As the category is still emerging, we want Rocketlane to be synonymous with onboarding and customer-facing projects. So in that sense, we place a high value on our brand. That’s also why we ensure that we are always on social, actively posting about customer onboarding, and trying to be thought leaders in this space. We even run a podcast, we have a community for Customer Success professionals called Preflight, and we’re hosting the first-ever event in this space called Propel22. So we are indeed building a brand actively and we’ve also exhibited Rocketlane at big external events like SaaStr, Gainsight, Pulse, etc.
Has the pandemic affected your company in any way? What has changed since?
We started building the company after the pandemic struck in April 2020. And we’ve been quite intentional about how we make and communicate decisions as we expand our team. We want all our team members to understand why we’re making certain decisions, and make sure they are all on board.
From introducing team members to each other to learning how Rocketlane works, videos play a major role in our company.
We make sure every member watches the recordings of our problem discovery phase and customer demos as a way to bring everyone on the same page.
We also run our all-faces meeting (instead of all-hands) week on week to build more rapport within our team. We even have a bunch of interesting rituals we’ve created that enable a remote team to function and deliver work better. All of this will be even more exciting when we go back to the office.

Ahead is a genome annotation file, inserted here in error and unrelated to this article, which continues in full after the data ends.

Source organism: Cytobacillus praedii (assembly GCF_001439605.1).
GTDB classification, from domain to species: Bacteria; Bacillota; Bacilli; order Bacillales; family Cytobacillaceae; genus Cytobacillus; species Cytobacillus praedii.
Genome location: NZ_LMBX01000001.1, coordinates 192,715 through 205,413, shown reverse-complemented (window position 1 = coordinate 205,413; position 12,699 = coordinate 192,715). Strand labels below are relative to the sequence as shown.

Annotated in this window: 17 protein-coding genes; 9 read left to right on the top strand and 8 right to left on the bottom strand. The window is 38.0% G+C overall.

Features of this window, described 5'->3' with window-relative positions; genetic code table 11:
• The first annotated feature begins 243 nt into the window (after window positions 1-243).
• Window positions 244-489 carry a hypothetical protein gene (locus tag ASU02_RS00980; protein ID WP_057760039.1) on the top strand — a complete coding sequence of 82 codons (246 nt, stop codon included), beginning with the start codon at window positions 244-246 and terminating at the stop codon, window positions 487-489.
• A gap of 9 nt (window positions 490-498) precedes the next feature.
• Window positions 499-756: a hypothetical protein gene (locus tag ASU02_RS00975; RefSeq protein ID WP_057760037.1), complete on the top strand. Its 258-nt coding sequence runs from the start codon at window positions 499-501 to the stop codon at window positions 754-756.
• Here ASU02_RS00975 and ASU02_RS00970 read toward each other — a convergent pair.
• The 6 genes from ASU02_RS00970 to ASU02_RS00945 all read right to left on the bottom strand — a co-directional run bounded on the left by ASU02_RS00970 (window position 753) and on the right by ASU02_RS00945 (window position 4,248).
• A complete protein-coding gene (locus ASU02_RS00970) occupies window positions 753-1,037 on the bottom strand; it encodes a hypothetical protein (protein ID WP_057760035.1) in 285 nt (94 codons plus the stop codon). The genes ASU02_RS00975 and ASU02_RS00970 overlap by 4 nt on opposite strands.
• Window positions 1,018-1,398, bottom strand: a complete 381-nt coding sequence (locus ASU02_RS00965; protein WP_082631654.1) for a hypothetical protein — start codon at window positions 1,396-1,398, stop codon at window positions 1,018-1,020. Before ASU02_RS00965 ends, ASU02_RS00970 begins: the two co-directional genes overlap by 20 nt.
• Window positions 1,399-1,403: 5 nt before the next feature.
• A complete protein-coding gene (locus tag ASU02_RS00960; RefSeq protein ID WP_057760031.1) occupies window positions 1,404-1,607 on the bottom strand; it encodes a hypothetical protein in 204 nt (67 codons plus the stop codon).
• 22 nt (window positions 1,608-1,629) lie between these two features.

What do you do to make sure your marketing is effective?
Distribution and storytelling are key aspects of marketing. So any content we put out has to be useful, engaging, and well-seeded to enable distribution. We always ask ourselves, “Is this content share-worthy? Why will someone share it?” before anything goes out.
What would your advice be to entrepreneurs who are just starting out?
To entrepreneurs starting out, I’d say it’s never too early to focus on branding. Of course, people will tell you to crack product-market fit initially.
But if you know which space you’re building in and if that’s not going to change, it definitely makes sense to start early on the branding front. Know everything about what your organization is trying to solve and showcase yourselves as thought leaders in the space you’re building for. Put your brand at the center of everything that you do. I’m specifically talking about B2B startup entrepreneurs here.
What do’s and dont’s can you share when it comes to branding and naming?
When it comes to branding and naming, I would say create separate names for different entities wherever applicable. For instance, our CS community is called Preflight, our event is called Propel, and our podcast is called The Launch Station. It’s important to tie all your names into the overall brand. Everything we do is around the “rocket” theme. This way it becomes easy for your brand to be memorable.
Having said that, there’s no right or wrong answer when it comes to naming. It should feel right for what you’re doing, it should resonate with your customers and prospects. So make sure to validate that before you make any name(s) final.
It should feel right for what you’re doing, it should resonate with your customers and prospects. So make sure to validate that before you make any name(s) final.
Srikrishnan Ganesan – Co-Founder & CEO – Rocketlane
What is next for Rocketlane?
As mentioned earlier, we’re going after more categories of customer-facing projects. We’re making Rocketlane fully support even multi-org projects – like a company working with a partner ecosystem to onboard customers.
With our new enhancements, these third-party partners and vendors can also hop on to Rocketlane and collaborate easily with their clients.
Though our original focus was to cater to customer onboarding teams at B2B tech companies selling to mid-market and enterprise customers, we already have companies like consulting firms and marketing agencies using our product. Our goal is to get more such use cases going for Rocketlane.
Last thing, if some of our readers have more questions. Where can they reach you online?